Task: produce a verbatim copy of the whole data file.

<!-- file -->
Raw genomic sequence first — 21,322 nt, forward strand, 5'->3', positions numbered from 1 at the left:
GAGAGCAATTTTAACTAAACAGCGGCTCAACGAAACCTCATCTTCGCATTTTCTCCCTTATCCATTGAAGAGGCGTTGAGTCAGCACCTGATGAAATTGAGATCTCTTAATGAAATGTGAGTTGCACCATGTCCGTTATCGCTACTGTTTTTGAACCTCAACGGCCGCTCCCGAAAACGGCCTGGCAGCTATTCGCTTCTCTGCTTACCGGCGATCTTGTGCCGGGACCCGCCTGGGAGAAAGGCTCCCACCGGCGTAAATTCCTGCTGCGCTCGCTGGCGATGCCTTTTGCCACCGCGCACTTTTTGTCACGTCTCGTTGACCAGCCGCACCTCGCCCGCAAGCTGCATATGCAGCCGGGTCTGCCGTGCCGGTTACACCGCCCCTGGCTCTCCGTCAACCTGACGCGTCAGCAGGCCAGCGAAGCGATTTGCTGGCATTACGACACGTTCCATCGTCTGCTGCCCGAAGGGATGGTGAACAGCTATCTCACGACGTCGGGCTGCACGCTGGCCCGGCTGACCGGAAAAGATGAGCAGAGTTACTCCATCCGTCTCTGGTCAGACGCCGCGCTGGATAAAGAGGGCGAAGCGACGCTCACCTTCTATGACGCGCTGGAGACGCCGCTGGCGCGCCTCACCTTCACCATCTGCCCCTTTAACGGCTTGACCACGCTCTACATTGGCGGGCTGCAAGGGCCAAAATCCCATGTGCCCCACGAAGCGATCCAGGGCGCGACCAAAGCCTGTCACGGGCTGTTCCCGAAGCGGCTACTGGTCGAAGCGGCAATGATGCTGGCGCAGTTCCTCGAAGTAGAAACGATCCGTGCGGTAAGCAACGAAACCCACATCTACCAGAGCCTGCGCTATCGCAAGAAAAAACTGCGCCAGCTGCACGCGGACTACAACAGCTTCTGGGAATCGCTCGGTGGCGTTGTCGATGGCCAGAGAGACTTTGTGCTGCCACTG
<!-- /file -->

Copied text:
Raw genomic sequence first — 21,322 nt, forward strand, 5'->3', positions numbered from 1 at the left:
GAGAGCAATTTTAACTAAACAGCGGCTCAACGAAACCTCATCTTCGCATTTTCTCCCTTATCCATTGAAGAGGCGTTGAGTCAGCACCTGATGAAATTGAGATCTCTTAATGAAATGTGAGTTGCACCATGTCCGTTATCGCTACTGTTTTTGAACCTCAACGGCCGCTCCCGAAAACGGCCTGGCAGCTATTCGCTTCTCTGCTTACCGGCGATCTTGTGCCGGGACCCGCCTGGGAGAAAGGCTCCCACCGGCGTAAATTCCTGCTGCGCTCGCTGGCGATGCCTTTTGCCACCGCGCACTTTTTGTCACGTCTCGTTGACCAGCCGCACCTCGCCCGCAAGCTGCATATGCAGCCGGGTCTGCCGTGCCGGTTACACCGCCCCTGGCTCTCCGTCAACCTGACGCGTCAGCAGGCCAGCGAAGCGATTTGCTGGCATTACGACACGTTCCATCGTCTGCTGCCCGAAGGGATGGTGAACAGCTATCTCACGACGTCGGGCTGCACGCTGGCCCGGCTGACCGGAAAAGATGAGCAGAGTTACTCCATCCGTCTCTGGTCAGACGCCGCGCTGGATAAAGAGGGCGAAGCGACGCTCACCTTCTATGACGCGCTGGAGACGCCGCTGGCGCGCCTCACCTTCACCATCTGCCCCTTTAACGGCTTGACCACGCTCTACATTGGCGGGCTGCAAGGGCCAAAATCCCATGTGCCCCACGAAGCGATCCAGGGCGCGACCAAAGCCTGTCACGGGCTGTTCCCGAAGCGGCTACTGGTCGAAGCGGCAATGATGCTGGCGCAGTTCCTCGAAGTAGAAACGATCCGTGCGGTAAGCAACGAAACCCACATCTACCAGAGCCTGCGCTATCGCAAGAAAAAACTGCGCCAGCTGCACGCGGACTACAACAGCTTCTGGGAATCGCTCGGTGGCGTTGTCGATGGCCAGAGAGACTTTGTGCTGCCACTG